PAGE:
Job architecture can also help different stakeholders within your organization get on the same page and ensure that each team’s or department’s decisions are aligned with the larger business strategy.

“If your internal teams are making up job titles, job descriptions, and pay rates out of thin air with no real rationale behind it, you are in big trouble,” warned Sara Causey, founder of staffing and recruiting consultancy Causey Consulting. “Using job architecture helps you gather — and then interpret — the data you need to make sound decisions.”

For example, say your organization has two administrative assistants — one supporting the marketing department and one supporting the customer service department. Without job architecture, the assistant in the marketing department might have the job title of “marketing assistant” and make $40,000 per year, while the assistant in the customer service department might hold the title “customer support specialist” and make $45,000 per year — even though their roles, duties, and responsibilities are essentially the same.

But with job architecture, there would be a clear framework for defining these roles (including responsibilities, compensation structure, and career growth paths), ensuring that each assistant had equal opportunity for success and comparable compensation and responsibilities — regardless of which department they’re in. 

[Role clarity] helps employees understand where they fit in the organization and the expected skills and competencies required to be successful...

5 Ways Job Architecture Benefits Organizations

Clearly, job architecture is important. Below, we’ll explore five precise ways job architecture can benefit your business.

1. Job architecture improves role clarity.

Job architecture is about clearly defining roles within the company — and when a role is clearly defined, it gives hiring managers the information they need to find and onboard the right person for each position. Thorough job descriptions and documentation can help accomplish this aim.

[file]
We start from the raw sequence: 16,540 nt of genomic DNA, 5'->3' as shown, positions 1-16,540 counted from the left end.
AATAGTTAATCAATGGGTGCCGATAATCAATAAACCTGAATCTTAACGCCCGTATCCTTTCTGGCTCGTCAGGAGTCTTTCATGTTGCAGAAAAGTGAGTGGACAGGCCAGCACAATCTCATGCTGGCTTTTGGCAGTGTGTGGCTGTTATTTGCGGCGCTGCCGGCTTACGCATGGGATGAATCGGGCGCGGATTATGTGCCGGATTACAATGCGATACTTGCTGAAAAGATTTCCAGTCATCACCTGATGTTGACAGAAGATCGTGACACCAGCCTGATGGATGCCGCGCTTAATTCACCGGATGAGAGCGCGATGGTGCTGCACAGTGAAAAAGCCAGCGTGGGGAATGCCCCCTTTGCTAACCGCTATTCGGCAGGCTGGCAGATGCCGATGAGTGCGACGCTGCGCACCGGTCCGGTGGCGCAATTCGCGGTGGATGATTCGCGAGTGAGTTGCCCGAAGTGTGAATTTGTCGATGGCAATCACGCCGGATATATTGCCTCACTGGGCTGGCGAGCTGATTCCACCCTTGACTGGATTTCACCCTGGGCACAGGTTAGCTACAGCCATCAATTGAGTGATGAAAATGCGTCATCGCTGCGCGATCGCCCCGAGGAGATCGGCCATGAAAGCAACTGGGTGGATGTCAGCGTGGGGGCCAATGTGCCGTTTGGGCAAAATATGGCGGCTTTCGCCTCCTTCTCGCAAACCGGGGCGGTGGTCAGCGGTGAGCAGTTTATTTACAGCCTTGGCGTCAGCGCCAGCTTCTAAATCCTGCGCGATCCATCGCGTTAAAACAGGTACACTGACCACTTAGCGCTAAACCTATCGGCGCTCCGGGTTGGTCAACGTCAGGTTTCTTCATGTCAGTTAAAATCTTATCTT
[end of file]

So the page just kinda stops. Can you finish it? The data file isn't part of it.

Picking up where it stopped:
“Job architecture improves role clarity,” noted Haskins. “This helps recruiters attract the right talent.” Improved role clarity also “helps employees understand where they fit in the organization and the expected skills and competencies required to be successful in the role,” she continued. 

This transparency into exactly what’s expected from the role (and where candidates can expect the role to take their careers) can help prospective employees better evaluate whether a position is the right fit for them and their long-term goals. With job architecture in place, when a candidate accepts an offer for a specific role, they know what they’re getting into, which can lead to improved job satisfaction and employee retention.

2. It identifies talent gaps.

Role clarity isn’t the only way job architecture can lead to better hiring — it can also help your organization identify when there are talent gaps in your workforce. With 83% of organizations facing workforce skills gaps, addressing these gaps is a nearly universal imperative. 

“Architecting specific positions and how they fit into the broader organizational structure is important because it intentionally identifies the kinds of jobs and expertise needed to meet business objectives,” said Julie Lamothe-Jensen, founder of HR strategy and consulting firm Moxie HR Strategies.